Is Whole House Reverse Osmosis Necessary?
Should I Install an RO System for Entire House?
If you like the water produced by your Reverse Osmosis drinking water system at your kitchen tap, wouldn’t it make sense to install a whole house Reverse Osmosis system?
Maybe not! Here's why whole house RO may not be the right choice.
A whole-house reverse osmosis system is recommended only when there is a very spcific contaminant that needs to be addressed through reverse osmosis technology.
Reverse Osmosis has its place in the water filtration and purification realm. But when it comes to whole-house water filtration, whole-house RO systems typically are not the best solution when looking for a way to have better water in a home.
We'll provide concise information about why we don't generally recommend whole house reverse osmosis and give alternative suggestions.
When Whole House Reverse Osmosis Makes Sense
Reverse osmosis filtration systems are great at removing many different contaminants from water. Reverse Osmosis water system for whole house might be the right solution when you have a high level of a specific contaminant that is most economically removed by reverse osmosis.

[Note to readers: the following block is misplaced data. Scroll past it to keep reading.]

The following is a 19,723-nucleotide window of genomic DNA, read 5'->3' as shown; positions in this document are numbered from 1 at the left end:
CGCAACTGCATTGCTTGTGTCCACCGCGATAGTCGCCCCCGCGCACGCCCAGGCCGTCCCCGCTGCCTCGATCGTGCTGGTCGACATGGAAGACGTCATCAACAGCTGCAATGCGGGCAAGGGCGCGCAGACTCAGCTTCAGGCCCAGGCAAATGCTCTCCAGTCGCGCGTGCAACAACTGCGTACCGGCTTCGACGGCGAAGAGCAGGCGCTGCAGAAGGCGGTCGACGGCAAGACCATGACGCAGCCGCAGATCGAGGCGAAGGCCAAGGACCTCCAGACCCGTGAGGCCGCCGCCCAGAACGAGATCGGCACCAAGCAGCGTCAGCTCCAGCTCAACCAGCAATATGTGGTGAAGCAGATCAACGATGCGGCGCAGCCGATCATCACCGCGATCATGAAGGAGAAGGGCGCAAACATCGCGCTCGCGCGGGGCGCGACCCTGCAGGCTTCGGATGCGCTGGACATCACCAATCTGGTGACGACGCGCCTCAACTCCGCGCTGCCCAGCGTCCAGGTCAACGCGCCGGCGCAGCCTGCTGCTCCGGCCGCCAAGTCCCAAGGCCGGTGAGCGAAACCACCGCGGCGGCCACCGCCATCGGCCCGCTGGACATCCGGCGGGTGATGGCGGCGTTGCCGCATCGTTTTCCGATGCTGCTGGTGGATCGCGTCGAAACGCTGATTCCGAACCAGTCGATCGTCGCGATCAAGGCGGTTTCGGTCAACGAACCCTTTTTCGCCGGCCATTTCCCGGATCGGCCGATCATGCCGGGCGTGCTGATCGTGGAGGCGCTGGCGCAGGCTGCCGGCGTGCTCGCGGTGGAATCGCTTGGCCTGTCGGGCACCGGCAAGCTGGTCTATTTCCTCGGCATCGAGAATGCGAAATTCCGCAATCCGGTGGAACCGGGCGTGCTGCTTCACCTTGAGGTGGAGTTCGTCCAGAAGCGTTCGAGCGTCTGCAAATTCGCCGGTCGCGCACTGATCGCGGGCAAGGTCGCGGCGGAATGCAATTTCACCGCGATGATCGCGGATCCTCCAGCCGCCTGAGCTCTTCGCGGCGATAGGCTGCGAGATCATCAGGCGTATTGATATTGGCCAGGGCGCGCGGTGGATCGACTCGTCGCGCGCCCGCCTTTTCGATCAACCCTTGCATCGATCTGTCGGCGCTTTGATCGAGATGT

What is Required to Install a Whole-House RO Filtration System?
pre-treatment system, such as a water softener, before the RO system is installed
a pH neutralizing system is commonly installed as post treatment to bring the pH level back to 7
a 200-500-gallon tank to store the treated water.
a demand pump to push water from the storage tank into your home
a whole-house UV system to disinfect the water after it’s been in the storage tank
Consult with a local water treatment professional to determine if whole-house reverse osmosis is the best solution to treat a specific contaminant. But it's important to understand the overall drawbacks of reverse osmosis for a whole house setting.
Why Whole-House Reverse Osmosis May NOT Be a Good Option
Below are six reasons why we don't typically recommend a whole-house RO system.
Cost of System: A whole house Reverse Osmosis system is expensive --typically costing about $3000. That price does not include the required pre and post treatment equipment, storage tank and more. While the idea of reverse osmosis for the whole home RO system sounds good, it really can be cost prohibitive.
Expensive Maintenance: Whole-house Reverse Osmosis systems require professional installation and ongoing maintenance. Each year the system needs new filter replacements, whole-system sanitization, and more.
Unnecessary Filtering: Since the majority of the water used in our homes is NOT consumed for drinking, but used for flushing toilets and bathing, it’s typically not necessary to have high-quality "RO filtered water" for your entire home.
High Water Bills: Large RO systems use a LOT of water--roughly two gallons are needed to create one gallon of filtered water. So, you can expect your water bill to double when a whole house reverse osmosis system is installed.